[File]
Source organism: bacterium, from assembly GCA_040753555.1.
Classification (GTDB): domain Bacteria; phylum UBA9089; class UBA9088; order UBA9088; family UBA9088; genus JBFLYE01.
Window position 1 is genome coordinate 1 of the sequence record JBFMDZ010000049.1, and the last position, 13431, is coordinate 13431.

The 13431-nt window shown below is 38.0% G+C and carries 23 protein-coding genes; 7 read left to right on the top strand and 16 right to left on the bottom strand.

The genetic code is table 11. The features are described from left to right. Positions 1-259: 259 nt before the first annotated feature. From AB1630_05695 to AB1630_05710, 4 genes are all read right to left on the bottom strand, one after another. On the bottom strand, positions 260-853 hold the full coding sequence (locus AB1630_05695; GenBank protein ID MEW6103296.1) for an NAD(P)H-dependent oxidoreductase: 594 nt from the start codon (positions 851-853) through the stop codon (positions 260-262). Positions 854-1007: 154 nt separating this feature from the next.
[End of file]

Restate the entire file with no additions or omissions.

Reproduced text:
Source organism: bacterium, from assembly GCA_040753555.1.
Classification (GTDB): domain Bacteria; phylum UBA9089; class UBA9088; order UBA9088; family UBA9088; genus JBFLYE01.
Window position 1 is genome coordinate 1 of the sequence record JBFMDZ010000049.1, and the last position, 13431, is coordinate 13431.

The 13431-nt window shown below is 38.0% G+C and carries 23 protein-coding genes; 7 read left to right on the top strand and 16 right to left on the bottom strand.

The genetic code is table 11. The features are described from left to right. Positions 1-259: 259 nt before the first annotated feature. From AB1630_05695 to AB1630_05710, 4 genes are all read right to left on the bottom strand, one after another. On the bottom strand, positions 260-853 hold the full coding sequence (locus AB1630_05695; GenBank protein ID MEW6103296.1) for an NAD(P)H-dependent oxidoreductase: 594 nt from the start codon (positions 851-853) through the stop codon (positions 260-262). Positions 854-1007: 154 nt separating this feature from the next.